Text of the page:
During temporary acute exercise, physiological function corresponds to mobilizing the respiratory and circulatory function for maintaining homeostasis.
Physiological functions are well adapted to exercise adding the morphological and functional changes that the physiological response could decrease if acute exercise were undertaken.
It is called the training effect or physiological adaptation. The training effect or physiological adaptation could increase the benefit enough to complement Activity of Daily Living (ADL), to change physiological functions by exercise.
During water exercise, it could be established that the heart rate, oxygen uptake and body temperature respond to the influence of the physical characteristics of water (water pressure, temperature, buoyancy, viscosity, etc).
Previous studies demonstrated physiological responses to changes in the physical characteristics of water, and that such responses differed from those coming from land based exercise.
We introduce the theory that physiological response benefits from water exercise, and explain its practical use for health promotion.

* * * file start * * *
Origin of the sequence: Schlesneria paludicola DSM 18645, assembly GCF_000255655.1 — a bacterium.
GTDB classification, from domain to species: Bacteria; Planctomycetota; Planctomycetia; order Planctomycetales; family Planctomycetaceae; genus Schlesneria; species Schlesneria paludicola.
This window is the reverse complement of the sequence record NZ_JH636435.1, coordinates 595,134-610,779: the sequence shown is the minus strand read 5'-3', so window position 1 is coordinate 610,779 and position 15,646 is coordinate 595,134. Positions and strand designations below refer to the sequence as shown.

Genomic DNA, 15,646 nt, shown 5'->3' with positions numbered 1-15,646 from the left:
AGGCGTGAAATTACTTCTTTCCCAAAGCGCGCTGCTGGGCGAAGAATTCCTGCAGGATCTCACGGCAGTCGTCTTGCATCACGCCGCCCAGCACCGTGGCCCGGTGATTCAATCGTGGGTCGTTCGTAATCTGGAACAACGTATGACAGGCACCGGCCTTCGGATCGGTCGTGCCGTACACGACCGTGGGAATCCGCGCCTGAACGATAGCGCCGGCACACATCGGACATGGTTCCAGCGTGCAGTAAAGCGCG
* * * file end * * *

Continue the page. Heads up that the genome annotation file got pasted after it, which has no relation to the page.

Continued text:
And, especially, this review explains the principles (the universal laws of water) and the theories (points of view based on the universal laws) derived from the differences between exercise in water and on land.
Heart rate and water immersion
Changes in heart rate while standing in water:
The principle: The heart rate during water immersion is slower than on land.
The theory: It could quicken the venous return due to the water pressure on the veins.
This is believed to be a reason for the increase in stroke volume and decrease in heart rate.
It could cause the transfer of cell sap from cellular tissue to a blood vessel, as working the hydraulic pressure of 0.1 atmospheres while in water.
This could enhance the venous return causing an increase in central cardiovascular volume.
And it could increase the volume of venous return, which causes an increase in cardiac output.
A slower heart rate during water immersion is mainly contributed to the greater venous return-associated increase in cardiac output.
These phenomena could happen within about 20 seconds after immersion, and a “delay in arrival” phenomenon could depend upon the water level.
Although the decrease in heart rate during immersion occurs regardless of gender or age, age attenuates the decrease in heart rate.